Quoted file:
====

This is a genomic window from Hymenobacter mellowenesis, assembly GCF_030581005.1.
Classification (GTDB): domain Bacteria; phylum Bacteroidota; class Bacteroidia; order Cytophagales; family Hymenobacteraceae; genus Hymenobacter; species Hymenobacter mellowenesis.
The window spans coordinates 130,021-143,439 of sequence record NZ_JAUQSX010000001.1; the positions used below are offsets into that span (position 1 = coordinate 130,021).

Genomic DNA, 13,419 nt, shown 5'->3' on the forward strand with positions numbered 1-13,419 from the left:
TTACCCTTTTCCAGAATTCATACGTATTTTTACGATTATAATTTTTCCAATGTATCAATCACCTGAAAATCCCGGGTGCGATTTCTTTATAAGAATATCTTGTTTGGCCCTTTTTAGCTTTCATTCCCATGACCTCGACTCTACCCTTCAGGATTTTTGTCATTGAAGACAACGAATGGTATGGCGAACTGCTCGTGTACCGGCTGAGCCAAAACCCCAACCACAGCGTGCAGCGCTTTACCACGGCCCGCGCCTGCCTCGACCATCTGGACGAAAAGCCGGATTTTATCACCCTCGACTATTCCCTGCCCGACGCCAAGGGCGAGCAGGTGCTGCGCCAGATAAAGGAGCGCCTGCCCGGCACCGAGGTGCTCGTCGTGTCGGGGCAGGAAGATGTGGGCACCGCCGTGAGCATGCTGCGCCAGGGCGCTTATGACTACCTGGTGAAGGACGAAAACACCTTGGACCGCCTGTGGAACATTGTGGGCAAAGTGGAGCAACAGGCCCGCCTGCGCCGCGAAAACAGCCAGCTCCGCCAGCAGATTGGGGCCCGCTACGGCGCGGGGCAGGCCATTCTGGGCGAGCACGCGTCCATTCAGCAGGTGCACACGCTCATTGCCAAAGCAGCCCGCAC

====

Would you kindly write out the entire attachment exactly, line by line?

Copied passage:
This is a genomic window from Hymenobacter mellowenesis, assembly GCF_030581005.1.
Classification (GTDB): domain Bacteria; phylum Bacteroidota; class Bacteroidia; order Cytophagales; family Hymenobacteraceae; genus Hymenobacter; species Hymenobacter mellowenesis.
The window spans coordinates 130,021-143,439 of sequence record NZ_JAUQSX010000001.1; the positions used below are offsets into that span (position 1 = coordinate 130,021).

Genomic DNA, 13,419 nt, shown 5'->3' on the forward strand with positions numbered 1-13,419 from the left:
TTACCCTTTTCCAGAATTCATACGTATTTTTACGATTATAATTTTTCCAATGTATCAATCACCTGAAAATCCCGGGTGCGATTTCTTTATAAGAATATCTTGTTTGGCCCTTTTTAGCTTTCATTCCCATGACCTCGACTCTACCCTTCAGGATTTTTGTCATTGAAGACAACGAATGGTATGGCGAACTGCTCGTGTACCGGCTGAGCCAAAACCCCAACCACAGCGTGCAGCGCTTTACCACGGCCCGCGCCTGCCTCGACCATCTGGACGAAAAGCCGGATTTTATCACCCTCGACTATTCCCTGCCCGACGCCAAGGGCGAGCAGGTGCTGCGCCAGATAAAGGAGCGCCTGCCCGGCACCGAGGTGCTCGTCGTGTCGGGGCAGGAAGATGTGGGCACCGCCGTGAGCATGCTGCGCCAGGGCGCTTATGACTACCTGGTGAAGGACGAAAACACCTTGGACCGCCTGTGGAACATTGTGGGCAAAGTGGAGCAACAGGCCCGCCTGCGCCGCGAAAACAGCCAGCTCCGCCAGCAGATTGGGGCCCGCTACGGCGCGGGGCAGGCCATTCTGGGCGAGCACGCGTCCATTCAGCAGGTGCACACGCTCATTGCCAAAGCAGCCCGCAC